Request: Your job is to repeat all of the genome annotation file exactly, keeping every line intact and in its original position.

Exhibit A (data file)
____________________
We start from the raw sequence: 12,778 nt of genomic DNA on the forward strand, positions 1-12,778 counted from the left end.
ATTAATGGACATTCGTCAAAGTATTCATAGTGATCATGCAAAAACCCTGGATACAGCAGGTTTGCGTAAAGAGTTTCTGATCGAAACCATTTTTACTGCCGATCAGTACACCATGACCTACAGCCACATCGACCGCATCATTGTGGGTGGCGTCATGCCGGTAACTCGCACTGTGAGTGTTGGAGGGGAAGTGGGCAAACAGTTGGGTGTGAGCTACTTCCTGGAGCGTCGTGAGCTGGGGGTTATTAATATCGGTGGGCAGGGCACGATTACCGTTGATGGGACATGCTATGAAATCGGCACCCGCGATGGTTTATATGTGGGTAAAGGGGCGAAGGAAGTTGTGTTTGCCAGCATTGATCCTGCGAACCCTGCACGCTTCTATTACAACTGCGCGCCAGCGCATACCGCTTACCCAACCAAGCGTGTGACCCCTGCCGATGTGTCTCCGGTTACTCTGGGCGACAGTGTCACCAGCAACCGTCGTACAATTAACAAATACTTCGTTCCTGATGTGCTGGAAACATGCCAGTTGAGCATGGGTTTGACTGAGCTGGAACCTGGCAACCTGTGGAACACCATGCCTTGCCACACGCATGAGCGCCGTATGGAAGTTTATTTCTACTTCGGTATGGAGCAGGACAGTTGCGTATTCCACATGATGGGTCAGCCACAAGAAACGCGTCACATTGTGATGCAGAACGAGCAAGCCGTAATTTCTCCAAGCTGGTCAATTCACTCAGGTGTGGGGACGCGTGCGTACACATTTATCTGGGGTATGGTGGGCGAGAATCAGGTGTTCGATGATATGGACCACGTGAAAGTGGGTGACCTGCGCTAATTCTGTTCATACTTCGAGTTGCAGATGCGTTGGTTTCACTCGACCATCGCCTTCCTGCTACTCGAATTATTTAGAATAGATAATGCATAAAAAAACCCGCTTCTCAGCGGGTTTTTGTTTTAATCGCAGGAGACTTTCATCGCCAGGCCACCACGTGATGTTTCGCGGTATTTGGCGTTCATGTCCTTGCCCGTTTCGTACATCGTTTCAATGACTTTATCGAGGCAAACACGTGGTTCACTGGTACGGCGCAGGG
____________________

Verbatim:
We start from the raw sequence: 12,778 nt of genomic DNA on the forward strand, positions 1-12,778 counted from the left end.
ATTAATGGACATTCGTCAAAGTATTCATAGTGATCATGCAAAAACCCTGGATACAGCAGGTTTGCGTAAAGAGTTTCTGATCGAAACCATTTTTACTGCCGATCAGTACACCATGACCTACAGCCACATCGACCGCATCATTGTGGGTGGCGTCATGCCGGTAACTCGCACTGTGAGTGTTGGAGGGGAAGTGGGCAAACAGTTGGGTGTGAGCTACTTCCTGGAGCGTCGTGAGCTGGGGGTTATTAATATCGGTGGGCAGGGCACGATTACCGTTGATGGGACATGCTATGAAATCGGCACCCGCGATGGTTTATATGTGGGTAAAGGGGCGAAGGAAGTTGTGTTTGCCAGCATTGATCCTGCGAACCCTGCACGCTTCTATTACAACTGCGCGCCAGCGCATACCGCTTACCCAACCAAGCGTGTGACCCCTGCCGATGTGTCTCCGGTTACTCTGGGCGACAGTGTCACCAGCAACCGTCGTACAATTAACAAATACTTCGTTCCTGATGTGCTGGAAACATGCCAGTTGAGCATGGGTTTGACTGAGCTGGAACCTGGCAACCTGTGGAACACCATGCCTTGCCACACGCATGAGCGCCGTATGGAAGTTTATTTCTACTTCGGTATGGAGCAGGACAGTTGCGTATTCCACATGATGGGTCAGCCACAAGAAACGCGTCACATTGTGATGCAGAACGAGCAAGCCGTAATTTCTCCAAGCTGGTCAATTCACTCAGGTGTGGGGACGCGTGCGTACACATTTATCTGGGGTATGGTGGGCGAGAATCAGGTGTTCGATGATATGGACCACGTGAAAGTGGGTGACCTGCGCTAATTCTGTTCATACTTCGAGTTGCAGATGCGTTGGTTTCACTCGACCATCGCCTTCCTGCTACTCGAATTATTTAGAATAGATAATGCATAAAAAAACCCGCTTCTCAGCGGGTTTTTGTTTTAATCGCAGGAGACTTTCATCGCCAGGCCACCACGTGATGTTTCGCGGTATTTGGCGTTCATGTCCTTGCCCGTTTCGTACATCGTTTCAATGACTTTATCGAGGCAAACACGTGGTTCACTGGTACGGCGCAGGG